For the newcomers, leaving their homes and most of their possessions and starting all over again is not the only strain.
“Many are malnourished when they arrive,” Monteiro said, and some have medical problems that have gone untreated for lack of medicine in their home country.
That can be especially dangerous for children and for older adults who have chronic illnesses that require ongoing treatment, she said. Some infectious diseases are also following migration routes.
Venezuelan migrants have been diagnosed with measles in Colombia, Peru and Ecuador, as well as in Brazil, according to the Pan-American Health Organization.
For Venezuelans with health problems, getting care in Colombia is not easy. Migrants often are afraid to seek help, for fear of being deported, Monteiro said. Those who go to the hospital may spend hours in a waiting room or be turned away unless the shelter staff steps in.
That’s one example of the discrimination the migrants encounter, Monteiro said. Others range from comments in the street to anti-Venezuelan messages circulating on the internet in various Latin American countries, with accusations ranging from criminal behavior to illegal voting.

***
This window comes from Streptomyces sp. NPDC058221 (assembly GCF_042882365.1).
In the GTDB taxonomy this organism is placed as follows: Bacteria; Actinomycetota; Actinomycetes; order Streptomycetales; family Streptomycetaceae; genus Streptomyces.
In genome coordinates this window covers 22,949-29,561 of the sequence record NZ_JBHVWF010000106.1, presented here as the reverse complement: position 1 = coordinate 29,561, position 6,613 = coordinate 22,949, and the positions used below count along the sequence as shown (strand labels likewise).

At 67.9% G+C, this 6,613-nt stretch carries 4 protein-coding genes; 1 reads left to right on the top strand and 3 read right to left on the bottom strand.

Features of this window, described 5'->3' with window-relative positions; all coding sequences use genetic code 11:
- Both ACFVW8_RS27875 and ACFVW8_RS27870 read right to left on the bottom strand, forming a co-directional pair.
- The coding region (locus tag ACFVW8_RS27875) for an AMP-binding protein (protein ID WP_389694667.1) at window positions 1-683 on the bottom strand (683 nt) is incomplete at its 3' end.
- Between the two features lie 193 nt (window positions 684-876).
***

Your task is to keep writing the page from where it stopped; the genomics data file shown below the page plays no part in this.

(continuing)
Employment is a flash point. Without work visas, migrants end up working in what economists call the “informal sector” of the economy. Those jobs range from selling candy on street corners to off-the-books restaurant jobs, where they receive no benefits and are likely to be willing to work for less than their Colombian peers, which can depress wages for everyone.
Some women end up trapped in prostitution. A taxi driver once told Monteiro that two young women asked him for a ride to an area where they said they were to start work in a restaurant. Because of the neighborhood, however, he feared that they were being lured into prostitution.
Despite the hazards and hardships of leaving home with only the belongings that will fit into a gym bag, not knowing if they will ever return, migrants in the shelter said they encountered bright spots along the way.
Luis Eduardo Vasquez Vallenilla turned 21 the day before he arrived at the shelter. Vasquez, who said he had been a law student in Venezuela, was on a Bogota street with three other young migrants when a woman struck up a conversation with them.
Upon learning it was his birthday, she treated the four to cake and coffee.
Staying at the shelter can also be life-changing for migrants, Monteiro said. She often prays in the first-floor chapel with people who are facing difficulties.
One man sought her out to ask, “Who is that ‘Señor’ you were talking to in the chapel?” she said. “Señor,” which means “mister” in Spanish, is also the word for “Lord,” but the man had never heard of God.
He began religious instruction and will soon be baptized — an unexpected but welcome fruit of the migrant ministry.
Besides the shelter and the bus station outreach, the migrant ministry includes a workshop where people learn skills that they can parlay into work. Asked what kind of assistance the staff needs most, Monteiro responded without hesitation.
“Help us with prayer,” she said, “so we have the energy and strength to go on.”